ALED GRAY was one of the main ringleaders within the organised crime gang which ran a major drugs operation uncovered by Police under Operation Zeus.

On Friday, March 1, he was jailed for ten years for his role in the gang which sought to control the heroin and cocaine market throughout North Wales.

Gray, 35, from Holyhead, effectively owned two pubs in the town and admitted conspiring to supply both class A drugs.

The judge said Gray had used The Boston Arms and the Dublin Packet as the headquarters of the crime group, a sophisticated network, and he led those who had management roles and who were involved in the storage and downstream distribution of the drugs.

His sentence means that total prison sentences of 182 years and 11 months have now been imposed on 27 conspirators.


Gray had led a gang from the Holyhead area, who worked closely with a fellow group run by Matthew Jones in the Llandudno area, to bring cocaine, heroine and cannabis into North Wales.

The two gangs had joined together to help supply class A drugs supplied to them by organisations in Manchester and Liverpool, led by Jordan Peeks and Phillip Scarisbrick respectively.

The groups then combined their vast number of resources in order to distribute drugs across the region, mainly targeting the North Denbighshire, Conwy and Anglesey areas.

We now know that the four individuals named above were just a small part of a much larger operation which has seen 27 people jailed.

Judge Parry said that the conspiracy went on for two years and there had been five drugs seizures by police - including one exceptionally large seizure of a cutting agent, some 50 k.g.

If the cutting agent had been used it could have produced cocaine to the value of some £2 million.

Gray had a convert storage facility at a residential address which the prosecutor described as a drug dealer's Alladin's Cave and operated from the two public houses that he owned, although technically owned by others.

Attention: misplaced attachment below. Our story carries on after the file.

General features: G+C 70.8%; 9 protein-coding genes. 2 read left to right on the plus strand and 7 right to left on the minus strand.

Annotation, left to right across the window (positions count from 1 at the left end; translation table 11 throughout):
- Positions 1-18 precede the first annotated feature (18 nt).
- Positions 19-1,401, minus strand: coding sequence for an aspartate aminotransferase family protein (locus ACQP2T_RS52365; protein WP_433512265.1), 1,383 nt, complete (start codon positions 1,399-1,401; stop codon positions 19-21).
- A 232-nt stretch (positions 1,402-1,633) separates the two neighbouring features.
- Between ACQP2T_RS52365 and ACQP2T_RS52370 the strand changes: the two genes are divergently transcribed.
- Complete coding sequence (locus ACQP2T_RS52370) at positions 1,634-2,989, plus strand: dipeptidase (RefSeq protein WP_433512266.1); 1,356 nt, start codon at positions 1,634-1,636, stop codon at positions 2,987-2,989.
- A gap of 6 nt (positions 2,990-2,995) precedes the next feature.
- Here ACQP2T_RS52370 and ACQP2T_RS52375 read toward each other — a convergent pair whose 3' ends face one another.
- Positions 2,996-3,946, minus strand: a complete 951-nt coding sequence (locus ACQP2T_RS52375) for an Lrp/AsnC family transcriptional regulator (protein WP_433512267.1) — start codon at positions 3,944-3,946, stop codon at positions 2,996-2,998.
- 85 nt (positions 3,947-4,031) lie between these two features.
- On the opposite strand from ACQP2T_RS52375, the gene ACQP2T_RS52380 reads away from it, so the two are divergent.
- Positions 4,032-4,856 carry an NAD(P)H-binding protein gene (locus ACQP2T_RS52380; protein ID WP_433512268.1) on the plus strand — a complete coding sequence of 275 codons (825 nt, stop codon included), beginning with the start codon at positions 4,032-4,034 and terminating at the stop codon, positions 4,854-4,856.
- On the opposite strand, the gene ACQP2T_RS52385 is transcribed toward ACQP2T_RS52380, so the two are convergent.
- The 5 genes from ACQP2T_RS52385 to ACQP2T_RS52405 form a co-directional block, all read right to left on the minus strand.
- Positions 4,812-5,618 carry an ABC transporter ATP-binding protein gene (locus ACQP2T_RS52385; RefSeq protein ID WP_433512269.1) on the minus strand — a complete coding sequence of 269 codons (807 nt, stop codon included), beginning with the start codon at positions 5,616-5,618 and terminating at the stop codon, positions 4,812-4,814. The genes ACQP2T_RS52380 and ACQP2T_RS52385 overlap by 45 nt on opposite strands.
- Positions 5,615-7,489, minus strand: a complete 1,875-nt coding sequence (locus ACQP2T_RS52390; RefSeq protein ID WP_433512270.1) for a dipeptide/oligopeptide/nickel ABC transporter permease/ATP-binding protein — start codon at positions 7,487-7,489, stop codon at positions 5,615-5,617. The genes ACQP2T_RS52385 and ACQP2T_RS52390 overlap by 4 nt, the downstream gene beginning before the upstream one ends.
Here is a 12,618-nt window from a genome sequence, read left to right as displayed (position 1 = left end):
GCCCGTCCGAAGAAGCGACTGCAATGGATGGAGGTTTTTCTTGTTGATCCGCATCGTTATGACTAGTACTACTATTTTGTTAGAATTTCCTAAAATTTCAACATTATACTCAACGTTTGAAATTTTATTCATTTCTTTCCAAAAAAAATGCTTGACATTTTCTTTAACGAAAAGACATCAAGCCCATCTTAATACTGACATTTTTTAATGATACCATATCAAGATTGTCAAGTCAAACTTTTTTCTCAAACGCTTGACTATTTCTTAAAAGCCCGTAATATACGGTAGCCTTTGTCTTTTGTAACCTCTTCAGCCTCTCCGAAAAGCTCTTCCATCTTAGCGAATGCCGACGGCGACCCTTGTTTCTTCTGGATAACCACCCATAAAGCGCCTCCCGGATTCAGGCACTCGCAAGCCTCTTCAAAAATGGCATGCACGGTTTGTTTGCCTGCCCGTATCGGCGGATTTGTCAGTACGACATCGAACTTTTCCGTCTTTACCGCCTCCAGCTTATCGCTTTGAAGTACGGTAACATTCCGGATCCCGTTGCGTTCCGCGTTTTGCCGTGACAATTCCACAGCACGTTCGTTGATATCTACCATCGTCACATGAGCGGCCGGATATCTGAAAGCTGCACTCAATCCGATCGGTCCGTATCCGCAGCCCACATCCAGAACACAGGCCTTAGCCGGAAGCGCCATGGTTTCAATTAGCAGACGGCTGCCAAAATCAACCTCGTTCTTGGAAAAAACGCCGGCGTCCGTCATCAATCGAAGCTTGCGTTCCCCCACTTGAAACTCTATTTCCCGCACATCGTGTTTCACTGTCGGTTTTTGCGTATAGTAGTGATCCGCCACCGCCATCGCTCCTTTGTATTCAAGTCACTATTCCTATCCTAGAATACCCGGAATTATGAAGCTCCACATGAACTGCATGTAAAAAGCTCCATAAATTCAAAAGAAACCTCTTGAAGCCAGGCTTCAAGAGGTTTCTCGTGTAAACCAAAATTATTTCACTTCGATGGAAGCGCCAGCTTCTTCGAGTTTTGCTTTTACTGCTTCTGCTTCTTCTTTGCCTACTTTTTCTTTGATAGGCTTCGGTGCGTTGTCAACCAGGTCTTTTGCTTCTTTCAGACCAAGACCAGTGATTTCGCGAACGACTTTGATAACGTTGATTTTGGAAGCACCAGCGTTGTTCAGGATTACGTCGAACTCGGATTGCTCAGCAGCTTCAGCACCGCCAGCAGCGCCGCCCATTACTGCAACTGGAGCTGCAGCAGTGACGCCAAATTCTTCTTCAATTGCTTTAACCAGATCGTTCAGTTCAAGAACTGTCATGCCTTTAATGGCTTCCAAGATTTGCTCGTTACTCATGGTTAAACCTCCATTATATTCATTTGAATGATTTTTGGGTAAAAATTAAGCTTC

In the Western side of the organised crime, Gray worked alongside his lieutenant, Cain Jones and Richard Blake Williams who ran the preparation and distribution side.

Taxi driver Eric Rowlands, 48, acted as a courier on behalf of the Holyhead gang, both making deliveries and travelling to Liverpool to pick up drugs.

Matthew Jones and his right hand man, Lee Jones, often met with Lee Bamber from Manchester, who was believed to have been their courier.

Jones also had another partner - William Carlisle from Colwyn Bay, who controlled supplies into Rhyl, where Zach Leuty controlled his side of the operation.

Others from north Wales who were jailed as part of Operation Zeus include Christopher Bennett, Nathan Jeavons, Gareth Hastie, Andrew Aldred and Ben Hayward, who are all from Colwyn Bay.

Liam Roberts from Rhyl, Hayley Evans from Mochdre, James Hendry and Kelly Mercer from Llandudno Junction, Simon Farrar from Conwy, and the Holyhead trio of Barry Haigh, Thomas Middleton and David Cuffin were also sentenced.

Others from outside of Wales and jailed were; Darren Myles and Shaun Kearns from Liverpool and Jay Peeks from Salford.

DI Lee Boycott of the Serious Organised Crime Unit, said: "The geography of the drugs being sold was large. It was by far the greatest scale of productivity I have seen since working here.

"This was a homegrown drugs group, unaffiliated to the County Lines gangs. We do hope that the outcome of Operation Zeus will have some impact on the bigger City gangs in the long run.

"People who choose to take part in crimes like this will always be a focus to the Police and they will face lengthy sentences once caught."